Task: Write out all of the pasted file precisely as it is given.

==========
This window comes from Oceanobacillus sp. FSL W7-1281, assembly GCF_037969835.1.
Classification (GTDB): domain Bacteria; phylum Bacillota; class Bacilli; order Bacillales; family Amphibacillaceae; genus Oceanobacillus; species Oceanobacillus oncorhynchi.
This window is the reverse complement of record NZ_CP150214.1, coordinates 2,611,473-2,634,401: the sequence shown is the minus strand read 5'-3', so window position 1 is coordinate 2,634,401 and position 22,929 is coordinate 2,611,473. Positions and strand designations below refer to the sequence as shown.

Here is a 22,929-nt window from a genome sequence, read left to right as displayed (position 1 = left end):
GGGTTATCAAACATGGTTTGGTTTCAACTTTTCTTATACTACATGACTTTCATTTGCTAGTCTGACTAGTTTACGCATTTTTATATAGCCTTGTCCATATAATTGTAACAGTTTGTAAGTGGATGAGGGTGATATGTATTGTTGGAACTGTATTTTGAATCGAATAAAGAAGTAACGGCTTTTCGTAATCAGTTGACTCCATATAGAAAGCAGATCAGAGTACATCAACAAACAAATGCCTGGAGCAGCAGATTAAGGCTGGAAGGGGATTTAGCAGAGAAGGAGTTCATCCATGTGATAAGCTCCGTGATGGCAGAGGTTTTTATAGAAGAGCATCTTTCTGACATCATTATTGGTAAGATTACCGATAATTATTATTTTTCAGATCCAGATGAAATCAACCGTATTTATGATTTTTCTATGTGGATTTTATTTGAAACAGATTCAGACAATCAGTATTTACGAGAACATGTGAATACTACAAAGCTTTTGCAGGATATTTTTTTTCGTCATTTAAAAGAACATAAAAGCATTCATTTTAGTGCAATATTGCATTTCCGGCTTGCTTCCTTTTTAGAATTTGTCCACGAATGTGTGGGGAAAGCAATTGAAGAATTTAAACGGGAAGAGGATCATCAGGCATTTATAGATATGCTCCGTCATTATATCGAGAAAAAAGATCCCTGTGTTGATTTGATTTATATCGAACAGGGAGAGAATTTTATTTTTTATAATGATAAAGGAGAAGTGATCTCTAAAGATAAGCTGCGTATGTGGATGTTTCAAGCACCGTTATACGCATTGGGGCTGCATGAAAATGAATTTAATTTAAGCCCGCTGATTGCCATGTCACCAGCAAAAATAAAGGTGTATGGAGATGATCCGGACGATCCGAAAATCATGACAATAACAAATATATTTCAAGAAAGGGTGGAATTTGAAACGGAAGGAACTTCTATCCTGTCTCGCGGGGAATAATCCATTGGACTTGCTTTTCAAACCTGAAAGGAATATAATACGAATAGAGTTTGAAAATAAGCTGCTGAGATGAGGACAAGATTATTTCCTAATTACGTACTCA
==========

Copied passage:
This window comes from Oceanobacillus sp. FSL W7-1281, assembly GCF_037969835.1.
Classification (GTDB): domain Bacteria; phylum Bacillota; class Bacilli; order Bacillales; family Amphibacillaceae; genus Oceanobacillus; species Oceanobacillus oncorhynchi.
This window is the reverse complement of record NZ_CP150214.1, coordinates 2,611,473-2,634,401: the sequence shown is the minus strand read 5'-3', so window position 1 is coordinate 2,634,401 and position 22,929 is coordinate 2,611,473. Positions and strand designations below refer to the sequence as shown.

Here is a 22,929-nt window from a genome sequence, read left to right as displayed (position 1 = left end):
GGGTTATCAAACATGGTTTGGTTTCAACTTTTCTTATACTACATGACTTTCATTTGCTAGTCTGACTAGTTTACGCATTTTTATATAGCCTTGTCCATATAATTGTAACAGTTTGTAAGTGGATGAGGGTGATATGTATTGTTGGAACTGTATTTTGAATCGAATAAAGAAGTAACGGCTTTTCGTAATCAGTTGACTCCATATAGAAAGCAGATCAGAGTACATCAACAAACAAATGCCTGGAGCAGCAGATTAAGGCTGGAAGGGGATTTAGCAGAGAAGGAGTTCATCCATGTGATAAGCTCCGTGATGGCAGAGGTTTTTATAGAAGAGCATCTTTCTGACATCATTATTGGTAAGATTACCGATAATTATTATTTTTCAGATCCAGATGAAATCAACCGTATTTATGATTTTTCTATGTGGATTTTATTTGAAACAGATTCAGACAATCAGTATTTACGAGAACATGTGAATACTACAAAGCTTTTGCAGGATATTTTTTTTCGTCATTTAAAAGAACATAAAAGCATTCATTTTAGTGCAATATTGCATTTCCGGCTTGCTTCCTTTTTAGAATTTGTCCACGAATGTGTGGGGAAAGCAATTGAAGAATTTAAACGGGAAGAGGATCATCAGGCATTTATAGATATGCTCCGTCATTATATCGAGAAAAAAGATCCCTGTGTTGATTTGATTTATATCGAACAGGGAGAGAATTTTATTTTTTATAATGATAAAGGAGAAGTGATCTCTAAAGATAAGCTGCGTATGTGGATGTTTCAAGCACCGTTATACGCATTGGGGCTGCATGAAAATGAATTTAATTTAAGCCCGCTGATTGCCATGTCACCAGCAAAAATAAAGGTGTATGGAGATGATCCGGACGATCCGAAAATCATGACAATAACAAATATATTTCAAGAAAGGGTGGAATTTGAAACGGAAGGAACTTCTATCCTGTCTCGCGGGGAATAATCCATTGGACTTGCTTTTCAAACCTGAAAGGAATATAATACGAATAGAGTTTGAAAATAAGCTGCTGAGATGAGGACAAGATTATTTCCTAATTACGTACTCA